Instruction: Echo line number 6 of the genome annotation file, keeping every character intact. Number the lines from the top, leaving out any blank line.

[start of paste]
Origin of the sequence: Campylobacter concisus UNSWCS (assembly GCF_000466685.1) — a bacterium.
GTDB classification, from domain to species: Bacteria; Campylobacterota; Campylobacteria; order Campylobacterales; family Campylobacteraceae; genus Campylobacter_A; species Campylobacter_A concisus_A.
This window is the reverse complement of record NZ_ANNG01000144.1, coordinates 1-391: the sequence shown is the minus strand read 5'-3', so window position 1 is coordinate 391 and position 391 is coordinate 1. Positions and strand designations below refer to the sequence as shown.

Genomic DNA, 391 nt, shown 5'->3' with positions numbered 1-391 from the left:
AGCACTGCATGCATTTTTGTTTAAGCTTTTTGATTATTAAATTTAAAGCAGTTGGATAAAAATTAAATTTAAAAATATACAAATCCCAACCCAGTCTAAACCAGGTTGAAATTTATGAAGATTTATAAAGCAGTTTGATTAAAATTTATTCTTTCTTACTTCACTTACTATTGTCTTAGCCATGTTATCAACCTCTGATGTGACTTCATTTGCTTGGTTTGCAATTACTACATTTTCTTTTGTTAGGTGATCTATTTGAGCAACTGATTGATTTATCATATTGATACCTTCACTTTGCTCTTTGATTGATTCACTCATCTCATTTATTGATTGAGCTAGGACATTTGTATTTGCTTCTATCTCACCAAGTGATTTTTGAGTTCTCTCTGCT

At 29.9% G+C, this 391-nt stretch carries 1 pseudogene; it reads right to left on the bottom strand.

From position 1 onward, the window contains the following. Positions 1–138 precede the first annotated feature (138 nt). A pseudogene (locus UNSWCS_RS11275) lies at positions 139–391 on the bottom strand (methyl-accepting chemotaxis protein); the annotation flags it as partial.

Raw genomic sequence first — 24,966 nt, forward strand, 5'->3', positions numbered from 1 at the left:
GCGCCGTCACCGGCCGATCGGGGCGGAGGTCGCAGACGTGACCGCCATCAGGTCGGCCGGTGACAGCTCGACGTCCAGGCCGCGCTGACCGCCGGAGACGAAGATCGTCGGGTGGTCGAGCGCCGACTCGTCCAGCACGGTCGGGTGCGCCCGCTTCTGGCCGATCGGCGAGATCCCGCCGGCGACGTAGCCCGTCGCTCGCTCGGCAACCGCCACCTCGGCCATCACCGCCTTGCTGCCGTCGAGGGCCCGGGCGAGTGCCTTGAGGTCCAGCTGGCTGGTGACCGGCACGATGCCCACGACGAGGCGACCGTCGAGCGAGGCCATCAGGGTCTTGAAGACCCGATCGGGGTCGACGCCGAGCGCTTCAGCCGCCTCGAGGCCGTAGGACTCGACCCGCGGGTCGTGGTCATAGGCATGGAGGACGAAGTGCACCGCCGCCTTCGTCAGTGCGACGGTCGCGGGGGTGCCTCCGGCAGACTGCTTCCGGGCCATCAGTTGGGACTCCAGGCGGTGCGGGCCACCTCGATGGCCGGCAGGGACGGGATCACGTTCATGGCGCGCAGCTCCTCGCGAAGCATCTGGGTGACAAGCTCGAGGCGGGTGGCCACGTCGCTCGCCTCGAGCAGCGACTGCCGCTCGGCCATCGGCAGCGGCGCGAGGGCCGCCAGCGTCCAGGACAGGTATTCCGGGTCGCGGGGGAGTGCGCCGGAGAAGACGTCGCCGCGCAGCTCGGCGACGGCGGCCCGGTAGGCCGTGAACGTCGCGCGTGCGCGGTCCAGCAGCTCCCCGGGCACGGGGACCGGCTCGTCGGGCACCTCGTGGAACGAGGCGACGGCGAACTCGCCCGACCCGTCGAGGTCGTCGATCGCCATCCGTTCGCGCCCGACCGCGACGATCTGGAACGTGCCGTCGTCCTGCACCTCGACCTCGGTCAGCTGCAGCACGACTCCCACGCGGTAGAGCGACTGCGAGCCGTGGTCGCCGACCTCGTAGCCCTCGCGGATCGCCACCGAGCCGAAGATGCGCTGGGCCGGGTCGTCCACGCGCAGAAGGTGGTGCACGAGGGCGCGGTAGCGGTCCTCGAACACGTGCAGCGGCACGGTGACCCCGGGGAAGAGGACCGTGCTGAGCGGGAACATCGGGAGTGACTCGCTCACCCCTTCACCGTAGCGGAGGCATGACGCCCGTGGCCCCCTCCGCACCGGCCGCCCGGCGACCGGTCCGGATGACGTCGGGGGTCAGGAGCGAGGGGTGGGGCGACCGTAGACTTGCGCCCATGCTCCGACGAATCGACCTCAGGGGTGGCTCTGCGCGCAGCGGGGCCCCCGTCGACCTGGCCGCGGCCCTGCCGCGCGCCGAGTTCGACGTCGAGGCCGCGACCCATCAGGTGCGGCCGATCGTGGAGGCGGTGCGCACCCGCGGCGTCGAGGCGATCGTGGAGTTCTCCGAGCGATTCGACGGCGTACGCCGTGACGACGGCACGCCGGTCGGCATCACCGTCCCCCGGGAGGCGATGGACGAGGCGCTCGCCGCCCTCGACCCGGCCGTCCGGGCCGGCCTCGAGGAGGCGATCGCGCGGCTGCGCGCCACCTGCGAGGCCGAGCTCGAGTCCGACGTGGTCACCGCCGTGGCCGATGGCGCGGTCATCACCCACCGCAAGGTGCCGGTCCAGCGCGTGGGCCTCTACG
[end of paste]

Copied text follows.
At 29.9% G+C, this 391-nt stretch carries 1 pseudogene; it reads right to left on the bottom strand.